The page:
And it is exemplary in Procreate which has pressure curve settings to let you fine tune the sensitivity to your liking which can widely affect its response. Really similar to how you can tweak pressure curve sensitivity in Wacom’s devices which I have found to really help make it a very personal experience. 

My only real gripe with the Pencil is that I do wish it had a couple of hotkey buttons like the Wacom and Adonit styli. Styli buttons have been a part of my workflow for years. 

Even as apps adopt more UI icons and/or gestural commands, I still wish for hotkey buttons on the Pencil. Maybe a 2nd gen will include them. Other than that, I think material used to make the barrel is too slick but easily overcame that by installing a rubber grip from a pen (and added a clip from another pen).

Apple Pencil with modified grip.

After having used the iPad 3, Air 2 (with nearly every styli) and the Pro/Pencil combo, the Pro/Pencil is light years ahead of prior device/styli combos. 

Naturally, tech gets better as time goes on but this was a big jump for artists using Apple tech. And I will give Apple another pat I the back for maintaining the 4:3 aspect ratio for the screen. Other tablets went the 16:9 route and to me, 4:3 just feels more natural when drawing as its more like a paper sketchbook. 

One of the recent Microsoft Surface tablets adopted 3:2 which is pretty good as that more closely fits digital photography aspect ratios, but I really love working on a 4:3 device (especially since even 12.9” is still kind of small).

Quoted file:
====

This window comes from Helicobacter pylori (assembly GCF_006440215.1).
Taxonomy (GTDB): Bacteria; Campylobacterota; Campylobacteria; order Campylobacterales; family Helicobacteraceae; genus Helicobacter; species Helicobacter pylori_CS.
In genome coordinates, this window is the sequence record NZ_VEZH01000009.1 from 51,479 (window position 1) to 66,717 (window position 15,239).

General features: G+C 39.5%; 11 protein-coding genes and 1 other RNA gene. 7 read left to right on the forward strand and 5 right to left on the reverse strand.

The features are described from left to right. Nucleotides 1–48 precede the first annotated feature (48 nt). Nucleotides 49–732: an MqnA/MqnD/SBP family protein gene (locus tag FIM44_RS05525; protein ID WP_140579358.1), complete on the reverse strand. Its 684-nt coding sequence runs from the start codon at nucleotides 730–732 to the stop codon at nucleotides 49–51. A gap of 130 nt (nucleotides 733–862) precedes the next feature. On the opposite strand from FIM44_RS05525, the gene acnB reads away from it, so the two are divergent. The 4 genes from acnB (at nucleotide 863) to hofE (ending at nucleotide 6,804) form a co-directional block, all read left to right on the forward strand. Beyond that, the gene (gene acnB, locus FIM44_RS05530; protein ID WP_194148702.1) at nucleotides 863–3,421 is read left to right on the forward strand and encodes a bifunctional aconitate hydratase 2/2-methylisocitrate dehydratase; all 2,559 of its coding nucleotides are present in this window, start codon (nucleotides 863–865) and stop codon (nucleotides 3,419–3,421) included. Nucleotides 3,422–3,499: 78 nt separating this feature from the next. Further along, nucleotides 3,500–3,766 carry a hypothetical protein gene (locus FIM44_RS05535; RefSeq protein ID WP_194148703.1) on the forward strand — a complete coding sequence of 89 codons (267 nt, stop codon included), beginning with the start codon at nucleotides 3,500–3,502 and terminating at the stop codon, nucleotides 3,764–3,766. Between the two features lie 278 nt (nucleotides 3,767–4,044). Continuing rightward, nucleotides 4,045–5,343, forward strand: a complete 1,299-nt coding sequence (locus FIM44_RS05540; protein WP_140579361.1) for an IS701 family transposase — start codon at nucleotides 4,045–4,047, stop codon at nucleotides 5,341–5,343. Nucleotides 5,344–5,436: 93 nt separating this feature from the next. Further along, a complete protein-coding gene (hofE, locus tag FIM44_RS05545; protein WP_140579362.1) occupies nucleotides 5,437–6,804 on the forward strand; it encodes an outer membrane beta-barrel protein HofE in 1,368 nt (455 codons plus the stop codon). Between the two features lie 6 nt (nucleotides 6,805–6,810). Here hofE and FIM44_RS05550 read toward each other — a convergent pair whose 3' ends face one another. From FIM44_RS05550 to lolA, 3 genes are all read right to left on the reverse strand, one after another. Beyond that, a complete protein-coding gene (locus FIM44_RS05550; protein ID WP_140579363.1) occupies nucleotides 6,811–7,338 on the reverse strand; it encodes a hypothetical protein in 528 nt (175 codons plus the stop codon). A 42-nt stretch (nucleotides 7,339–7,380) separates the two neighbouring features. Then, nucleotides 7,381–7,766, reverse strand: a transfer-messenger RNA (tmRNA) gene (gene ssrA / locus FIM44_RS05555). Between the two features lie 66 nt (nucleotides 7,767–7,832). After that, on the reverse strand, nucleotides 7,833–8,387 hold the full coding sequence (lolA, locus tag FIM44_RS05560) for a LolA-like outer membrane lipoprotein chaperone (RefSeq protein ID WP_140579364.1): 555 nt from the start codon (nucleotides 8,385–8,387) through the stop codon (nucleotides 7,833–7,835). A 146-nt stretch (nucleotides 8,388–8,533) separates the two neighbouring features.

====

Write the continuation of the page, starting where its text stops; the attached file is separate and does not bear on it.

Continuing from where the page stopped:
Back to the Pencil, the pressure sensitivity is really good and the fine tip certainly helps in the detailing of my art. Considering how good the iPad Pro/Pencil is, and then combine that with the wide gamut of drawing/painting, sculpting, animation and image editing apps for iOS; there is no chance that you won’t find it invaluable in your mobile art journey. 

Last notes: 

1. Make sure you periodically check the tip of the Apple Pencil to make sure it hasn’t loosened up.

 2. I haven’t found it to be a problem, but any good craftsman checks his tools before/after working. When you get an app, make sure you read whatever documentation that you can access. It is fun to jump in and play, but the real power (especially with digital) is really getting to know the ins/outs. 

3. Digital art workflow is fairly universal, it’s just finding out where stuff is in the interface app by app. If you find yourself really digging an app, check and see if they have online communities (in app, Facebook, etc.) as those are invaluable places to acquire knowledge and provide feedback to the developers. Also, love an app, give them a review in the apps store.

To find out more about Keith and his art check this out. All artwork in this post created by Keith Cowan.

Procreate Tangled

Lab Mouse


Copyright © 2018, Raheem Nelson. All rights reserved.